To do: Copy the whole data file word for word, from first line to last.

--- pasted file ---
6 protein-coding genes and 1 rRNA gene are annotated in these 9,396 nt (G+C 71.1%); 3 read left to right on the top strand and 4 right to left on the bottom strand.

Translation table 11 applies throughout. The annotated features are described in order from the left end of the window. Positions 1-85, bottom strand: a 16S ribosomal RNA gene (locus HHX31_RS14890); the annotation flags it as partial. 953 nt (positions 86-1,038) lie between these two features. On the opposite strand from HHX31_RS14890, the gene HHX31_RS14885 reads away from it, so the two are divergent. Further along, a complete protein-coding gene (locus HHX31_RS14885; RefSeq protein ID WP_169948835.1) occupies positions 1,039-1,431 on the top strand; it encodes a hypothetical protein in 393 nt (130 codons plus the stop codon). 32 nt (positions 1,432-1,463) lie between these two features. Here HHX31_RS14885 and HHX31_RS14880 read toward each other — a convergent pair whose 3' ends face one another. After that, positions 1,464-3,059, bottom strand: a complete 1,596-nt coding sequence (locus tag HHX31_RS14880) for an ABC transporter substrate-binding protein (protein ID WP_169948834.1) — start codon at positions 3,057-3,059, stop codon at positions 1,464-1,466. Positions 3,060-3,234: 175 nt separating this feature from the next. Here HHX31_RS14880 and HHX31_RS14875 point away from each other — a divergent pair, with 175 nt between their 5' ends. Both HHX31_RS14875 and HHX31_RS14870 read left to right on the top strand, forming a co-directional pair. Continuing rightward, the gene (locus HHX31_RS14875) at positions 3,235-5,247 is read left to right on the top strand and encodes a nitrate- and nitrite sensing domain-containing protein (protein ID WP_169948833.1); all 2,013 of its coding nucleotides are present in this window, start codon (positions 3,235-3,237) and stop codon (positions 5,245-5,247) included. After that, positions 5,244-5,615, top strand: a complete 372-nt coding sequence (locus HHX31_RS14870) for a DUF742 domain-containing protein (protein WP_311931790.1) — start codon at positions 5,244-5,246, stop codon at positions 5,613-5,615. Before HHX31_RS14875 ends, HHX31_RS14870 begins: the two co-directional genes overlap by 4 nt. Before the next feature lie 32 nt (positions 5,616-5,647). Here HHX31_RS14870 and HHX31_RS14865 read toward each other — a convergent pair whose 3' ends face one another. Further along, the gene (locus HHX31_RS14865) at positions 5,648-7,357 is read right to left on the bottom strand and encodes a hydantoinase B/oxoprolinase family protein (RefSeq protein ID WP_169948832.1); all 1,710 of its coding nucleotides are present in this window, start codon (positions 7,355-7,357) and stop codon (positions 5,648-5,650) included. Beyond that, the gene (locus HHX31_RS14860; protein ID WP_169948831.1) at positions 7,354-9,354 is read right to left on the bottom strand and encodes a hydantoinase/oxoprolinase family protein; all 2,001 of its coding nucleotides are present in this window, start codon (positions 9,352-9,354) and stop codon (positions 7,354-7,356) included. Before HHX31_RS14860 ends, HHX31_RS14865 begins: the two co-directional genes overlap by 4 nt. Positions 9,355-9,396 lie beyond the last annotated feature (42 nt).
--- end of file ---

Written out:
6 protein-coding genes and 1 rRNA gene are annotated in these 9,396 nt (G+C 71.1%); 3 read left to right on the top strand and 4 right to left on the bottom strand.

Translation table 11 applies throughout. The annotated features are described in order from the left end of the window. Positions 1-85, bottom strand: a 16S ribosomal RNA gene (locus HHX31_RS14890); the annotation flags it as partial. 953 nt (positions 86-1,038) lie between these two features. On the opposite strand from HHX31_RS14890, the gene HHX31_RS14885 reads away from it, so the two are divergent. Further along, a complete protein-coding gene (locus HHX31_RS14885; RefSeq protein ID WP_169948835.1) occupies positions 1,039-1,431 on the top strand; it encodes a hypothetical protein in 393 nt (130 codons plus the stop codon). 32 nt (positions 1,432-1,463) lie between these two features. Here HHX31_RS14885 and HHX31_RS14880 read toward each other — a convergent pair whose 3' ends face one another. After that, positions 1,464-3,059, bottom strand: a complete 1,596-nt coding sequence (locus tag HHX31_RS14880) for an ABC transporter substrate-binding protein (protein ID WP_169948834.1) — start codon at positions 3,057-3,059, stop codon at positions 1,464-1,466. Positions 3,060-3,234: 175 nt separating this feature from the next. Here HHX31_RS14880 and HHX31_RS14875 point away from each other — a divergent pair, with 175 nt between their 5' ends. Both HHX31_RS14875 and HHX31_RS14870 read left to right on the top strand, forming a co-directional pair. Continuing rightward, the gene (locus HHX31_RS14875) at positions 3,235-5,247 is read left to right on the top strand and encodes a nitrate- and nitrite sensing domain-containing protein (protein ID WP_169948833.1); all 2,013 of its coding nucleotides are present in this window, start codon (positions 3,235-3,237) and stop codon (positions 5,245-5,247) included. After that, positions 5,244-5,615, top strand: a complete 372-nt coding sequence (locus HHX31_RS14870) for a DUF742 domain-containing protein (protein WP_311931790.1) — start codon at positions 5,244-5,246, stop codon at positions 5,613-5,615. Before HHX31_RS14875 ends, HHX31_RS14870 begins: the two co-directional genes overlap by 4 nt. Before the next feature lie 32 nt (positions 5,616-5,647). Here HHX31_RS14870 and HHX31_RS14865 read toward each other — a convergent pair whose 3' ends face one another. Further along, the gene (locus HHX31_RS14865) at positions 5,648-7,357 is read right to left on the bottom strand and encodes a hydantoinase B/oxoprolinase family protein (RefSeq protein ID WP_169948832.1); all 1,710 of its coding nucleotides are present in this window, start codon (positions 7,355-7,357) and stop codon (positions 5,648-5,650) included. Beyond that, the gene (locus HHX31_RS14860; protein ID WP_169948831.1) at positions 7,354-9,354 is read right to left on the bottom strand and encodes a hydantoinase/oxoprolinase family protein; all 2,001 of its coding nucleotides are present in this window, start codon (positions 9,352-9,354) and stop codon (positions 7,354-7,356) included. Before HHX31_RS14860 ends, HHX31_RS14865 begins: the two co-directional genes overlap by 4 nt. Positions 9,355-9,396 lie beyond the last annotated feature (42 nt).